Let’s face it, binge-watching is a winter staple (and a fall staple, and a summer staple…). Now that it’s time to break out the heavy blankets, you could do worse than indulging in a few seasons of entrepreneur-heavy televison. Whether you’re an armchair entrepreneur or a seasoned pro, the gods of Netflix and Hulu are bound to have something for you.
1. Shark Tank
Let’s get this one out of the way. Shark Tank is the ultimate show for budding entrepreneurs. To get your pulse racing and inspiration flowing, there aren’t many shows that are more relevant to the startup experience than this one.
2. Dragon’s Den
Dragon’s Den is the Canadian version of the Japanese version of Shark Tank (confused yet?), and it dials up the drama. Though the market is a little different from the one most Americans would be looking to crack, there are still valuable lessons to be learned around pitching, investor relations, and agility on the ground.
Techstars gets right in the weeds. Following the experiences of entrepreneurs in a New-York based startup accelerator, it’s as close to the world of incubators you’ll get before you’re actually in one.
4. Brain Games
Looking to get your brain working in ways you didn’t think possible? Here, you’ll pick up brain training tricks for that added mental flexibility that’ll keep you sharp as you navigate through negotiations, ideation and execution.
For those with a more design-focused bent, Grand Designs pays homage to human creativity in every episode. Host Kevin McCleod joins homeowners as they build or renovate their dream homes, documenting the trials, tribulations and triumphs over months – and sometimes years.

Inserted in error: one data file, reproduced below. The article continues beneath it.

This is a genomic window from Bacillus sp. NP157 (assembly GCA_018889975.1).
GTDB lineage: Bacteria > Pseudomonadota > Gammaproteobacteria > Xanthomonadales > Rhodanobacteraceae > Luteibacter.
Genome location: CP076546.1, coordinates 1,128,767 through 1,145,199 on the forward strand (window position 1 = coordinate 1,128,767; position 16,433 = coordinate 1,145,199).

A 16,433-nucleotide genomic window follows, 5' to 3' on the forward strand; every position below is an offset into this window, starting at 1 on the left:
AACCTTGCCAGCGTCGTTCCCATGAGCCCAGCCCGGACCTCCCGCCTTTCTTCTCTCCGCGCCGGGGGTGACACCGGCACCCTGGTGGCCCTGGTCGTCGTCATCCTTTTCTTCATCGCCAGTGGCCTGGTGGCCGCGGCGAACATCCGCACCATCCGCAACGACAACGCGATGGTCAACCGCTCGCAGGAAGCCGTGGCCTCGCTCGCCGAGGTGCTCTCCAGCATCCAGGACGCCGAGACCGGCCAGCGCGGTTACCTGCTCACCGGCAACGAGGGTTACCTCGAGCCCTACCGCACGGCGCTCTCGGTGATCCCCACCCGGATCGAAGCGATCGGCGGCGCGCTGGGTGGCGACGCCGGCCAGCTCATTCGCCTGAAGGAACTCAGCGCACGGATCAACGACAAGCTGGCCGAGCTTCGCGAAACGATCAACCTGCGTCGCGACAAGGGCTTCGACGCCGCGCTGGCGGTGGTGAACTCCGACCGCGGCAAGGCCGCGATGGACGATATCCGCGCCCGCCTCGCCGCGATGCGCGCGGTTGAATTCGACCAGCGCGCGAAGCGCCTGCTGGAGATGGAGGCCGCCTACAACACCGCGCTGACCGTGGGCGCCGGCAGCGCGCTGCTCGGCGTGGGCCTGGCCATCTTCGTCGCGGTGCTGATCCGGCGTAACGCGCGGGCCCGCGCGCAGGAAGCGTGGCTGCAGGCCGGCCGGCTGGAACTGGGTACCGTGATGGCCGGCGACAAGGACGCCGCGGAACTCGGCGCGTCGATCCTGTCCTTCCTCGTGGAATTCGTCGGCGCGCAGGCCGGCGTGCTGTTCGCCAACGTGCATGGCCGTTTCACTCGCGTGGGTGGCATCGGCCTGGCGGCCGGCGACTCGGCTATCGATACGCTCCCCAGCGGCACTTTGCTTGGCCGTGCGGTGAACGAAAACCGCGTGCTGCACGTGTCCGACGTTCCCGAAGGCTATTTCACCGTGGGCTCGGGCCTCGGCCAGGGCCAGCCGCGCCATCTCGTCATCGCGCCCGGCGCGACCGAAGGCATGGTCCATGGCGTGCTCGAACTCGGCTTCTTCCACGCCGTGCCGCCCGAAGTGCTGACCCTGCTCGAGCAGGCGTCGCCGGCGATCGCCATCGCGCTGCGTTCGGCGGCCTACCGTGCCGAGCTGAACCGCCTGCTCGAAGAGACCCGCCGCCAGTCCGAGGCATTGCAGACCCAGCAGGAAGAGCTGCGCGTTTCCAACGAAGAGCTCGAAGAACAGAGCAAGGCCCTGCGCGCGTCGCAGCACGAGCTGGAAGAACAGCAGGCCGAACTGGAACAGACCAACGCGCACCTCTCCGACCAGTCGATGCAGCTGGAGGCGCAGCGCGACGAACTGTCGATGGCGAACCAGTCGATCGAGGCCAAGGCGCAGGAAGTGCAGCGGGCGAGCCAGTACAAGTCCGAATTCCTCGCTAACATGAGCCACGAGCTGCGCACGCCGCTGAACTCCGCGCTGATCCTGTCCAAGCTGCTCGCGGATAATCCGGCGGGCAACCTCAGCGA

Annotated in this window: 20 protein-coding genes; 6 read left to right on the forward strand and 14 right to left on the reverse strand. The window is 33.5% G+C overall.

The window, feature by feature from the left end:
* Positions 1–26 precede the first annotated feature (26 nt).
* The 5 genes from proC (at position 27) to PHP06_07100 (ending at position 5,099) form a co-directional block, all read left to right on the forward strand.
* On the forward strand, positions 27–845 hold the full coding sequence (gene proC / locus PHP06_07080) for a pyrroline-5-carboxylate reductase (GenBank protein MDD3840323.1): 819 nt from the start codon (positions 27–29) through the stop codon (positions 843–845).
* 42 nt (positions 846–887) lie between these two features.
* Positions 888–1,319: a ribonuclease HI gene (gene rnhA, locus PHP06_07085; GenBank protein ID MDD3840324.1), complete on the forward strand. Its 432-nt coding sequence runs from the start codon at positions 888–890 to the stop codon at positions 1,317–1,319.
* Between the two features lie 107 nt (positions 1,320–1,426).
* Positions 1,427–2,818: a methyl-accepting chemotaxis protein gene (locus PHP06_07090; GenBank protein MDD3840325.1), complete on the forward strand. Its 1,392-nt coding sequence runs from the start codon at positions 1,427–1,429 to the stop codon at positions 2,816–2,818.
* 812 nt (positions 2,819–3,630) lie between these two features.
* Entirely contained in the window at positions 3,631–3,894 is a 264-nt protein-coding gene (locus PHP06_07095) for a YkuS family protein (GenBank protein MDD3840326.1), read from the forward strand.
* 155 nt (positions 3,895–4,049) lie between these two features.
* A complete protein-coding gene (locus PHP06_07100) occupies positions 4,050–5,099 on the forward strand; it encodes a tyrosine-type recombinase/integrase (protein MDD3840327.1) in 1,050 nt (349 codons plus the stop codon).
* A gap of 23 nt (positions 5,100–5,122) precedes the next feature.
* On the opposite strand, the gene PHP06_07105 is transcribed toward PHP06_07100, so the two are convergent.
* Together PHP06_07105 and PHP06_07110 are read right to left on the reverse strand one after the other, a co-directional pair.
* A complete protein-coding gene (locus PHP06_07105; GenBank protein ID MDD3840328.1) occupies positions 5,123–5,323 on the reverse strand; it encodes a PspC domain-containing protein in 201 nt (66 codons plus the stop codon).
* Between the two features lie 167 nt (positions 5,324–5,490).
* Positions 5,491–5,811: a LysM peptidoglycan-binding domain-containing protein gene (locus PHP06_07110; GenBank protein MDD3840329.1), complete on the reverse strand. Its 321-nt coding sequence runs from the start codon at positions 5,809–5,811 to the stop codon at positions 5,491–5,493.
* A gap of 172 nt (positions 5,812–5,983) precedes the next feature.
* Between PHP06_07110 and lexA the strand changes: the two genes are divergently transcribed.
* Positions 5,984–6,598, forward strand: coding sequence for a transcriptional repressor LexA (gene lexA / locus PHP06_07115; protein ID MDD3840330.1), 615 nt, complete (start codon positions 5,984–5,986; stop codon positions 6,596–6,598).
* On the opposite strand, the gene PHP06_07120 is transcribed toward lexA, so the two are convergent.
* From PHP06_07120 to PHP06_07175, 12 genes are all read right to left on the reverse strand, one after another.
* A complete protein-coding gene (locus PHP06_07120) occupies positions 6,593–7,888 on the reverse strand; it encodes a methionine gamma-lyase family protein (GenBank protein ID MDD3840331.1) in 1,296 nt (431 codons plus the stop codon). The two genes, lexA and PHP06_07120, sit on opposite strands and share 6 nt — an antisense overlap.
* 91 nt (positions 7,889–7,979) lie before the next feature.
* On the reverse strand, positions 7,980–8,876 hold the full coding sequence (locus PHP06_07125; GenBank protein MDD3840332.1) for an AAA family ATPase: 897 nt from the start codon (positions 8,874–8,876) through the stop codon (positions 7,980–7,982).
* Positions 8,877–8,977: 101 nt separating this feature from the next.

With a background in podcasts, host Jason Calacanis leaves behind a face for radio and gets down to business with a rotating squad of tech industry players. This is what you watch to keep abreast of the wackiest ideas trying to lift off in Silicon Valley.
The only fictional show on this list, House of Cards is a great example of how to stack the deck in your favor. Yes, there’s some heavy drama (and melodrama), but if you want to learn how to negotiate tricky terrain in business relationships, you won’t come up short on tips.
Dream big, and plan well. How I Made My Millions speaks to entrepreneurs whose ideas – some unorthodox, some deceptively simple – have raked in more than $1 million. The main principle? That good business savvy can turn any idea into a profitable business.
Apart from Gordon Ramsay’s infamous foul mouth, Kitchen Nightmares actually packs some serious business lessons into each hour-long episode. Taking failing restaurants and reviving them with essential rebrands, paring down menus to focus on what they do best, and enhanced promotional efforts, there’s plenty to be learned from Chef Ramsay.
10. The Profit
Host Marcus Lemonis puts his money where his mouth is by offering small businesses capital investments, as well as his industry knowledge. That combined with the fact that he’s given a stake in the company means that his interest is vested in more ways than one.